Opening remarks at the Intergovernmental Working Group on Public Health, Innovation and Intellectual Property
Dr Margaret Chan
Director-General of the World Health Organization
Mr Chairman, distinguished delegates, ladies and gentlemen,
Thank you for this opportunity to summarize some key developments since the previous Working Group adjourned in November.
Following that meeting, a status report was submitted to the Executive Board in January, and the Board expressed its satisfaction with the progress being made. In March, a sub-group of drafting group B met to work on the plan of action. This sub-group took work forward on the identification of lead stakeholders and the design of progress indicators.
Participants agreed that a limited number of meaningful performance indicators would best support monitoring and evaluation. Consensus was reached on several indicators.
I also understand that some of you have been meeting informally to discuss some issues and work towards a common understanding.
In view of the need to guide wise investment choices, WHO has reviewed methodologies that can be used to identify gaps in research and development and establish priorities. This can also help us move forward.
I interpret these various initiatives as a signal of the importance all of us attach to this process, and an expression of your desire to move forward quickly.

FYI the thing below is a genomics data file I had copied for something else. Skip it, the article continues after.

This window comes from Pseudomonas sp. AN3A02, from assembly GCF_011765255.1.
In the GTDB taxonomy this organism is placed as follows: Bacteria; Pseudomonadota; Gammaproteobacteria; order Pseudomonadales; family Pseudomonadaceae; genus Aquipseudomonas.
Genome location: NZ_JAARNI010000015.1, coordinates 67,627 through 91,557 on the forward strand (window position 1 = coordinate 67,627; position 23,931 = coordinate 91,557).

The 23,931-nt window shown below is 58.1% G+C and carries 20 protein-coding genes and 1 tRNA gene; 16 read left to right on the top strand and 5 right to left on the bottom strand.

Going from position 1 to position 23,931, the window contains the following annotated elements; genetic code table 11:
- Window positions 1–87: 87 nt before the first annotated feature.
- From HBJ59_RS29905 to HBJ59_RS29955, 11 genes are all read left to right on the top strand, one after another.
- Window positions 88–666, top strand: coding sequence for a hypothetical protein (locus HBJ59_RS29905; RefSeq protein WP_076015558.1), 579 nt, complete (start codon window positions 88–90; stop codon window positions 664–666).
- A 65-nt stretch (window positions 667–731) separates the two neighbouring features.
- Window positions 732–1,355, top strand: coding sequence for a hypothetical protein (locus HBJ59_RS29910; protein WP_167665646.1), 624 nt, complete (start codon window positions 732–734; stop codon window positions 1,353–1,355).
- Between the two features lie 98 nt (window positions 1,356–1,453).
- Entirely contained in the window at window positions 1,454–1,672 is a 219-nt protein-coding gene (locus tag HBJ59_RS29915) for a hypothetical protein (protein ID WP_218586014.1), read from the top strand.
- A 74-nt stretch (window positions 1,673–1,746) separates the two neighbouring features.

Ladies and gentlemen,
The draft global strategy and plan of action represents a unique opportunity for public health. An agreed framework can make the cycle of product discovery, development and delivery more efficient and more sensitive to health needs in the developing world. It can help make existing health-care products more accessible and affordable, especially in the developing world.
When you reach agreement, the international community will have a common tool, and an agreed way to tackle some of the most pressing problems in public health. In essence, you are forging ways to tackle the gaps in access to health care and, in so doing, to reduce the gaps in health outcomes. You are making the benefits of advances in medicine and science more inclusive. As your main task during this session, you will be working towards agreement on the draft global strategy and plan of action.
It is important that negotiations during this session move forward as rapidly and efficiently as possible.
Ladies and gentlemen,
When I think back on the difficult negotiations during the May Health Assembly, it is encouraging to see how often the word “consensus” appears in the current text.
All of the issues before you have implications for public health, but not all fall under the direct responsibility of the health sector. WHO needs to be alert to the public health implications of international agreements pertaining to trade and intellectual property rights. I am in dialogue with my counterparts at WTO and WIPO, and we are all clear about the responsibilities assigned by our mandates.
I have expressed my views about the importance of your work over the coming days. I hope the sense of urgency we have seen in recent months will continue, so that we can present a consensus document to the Assembly this May.
As a final comment, implementation of the agreed strategy may require WHO to undertake additional projects or assume a clear leadership role in a number of areas. I wish to assure you of our full commitment to take your proposals forward, and act on your decisions.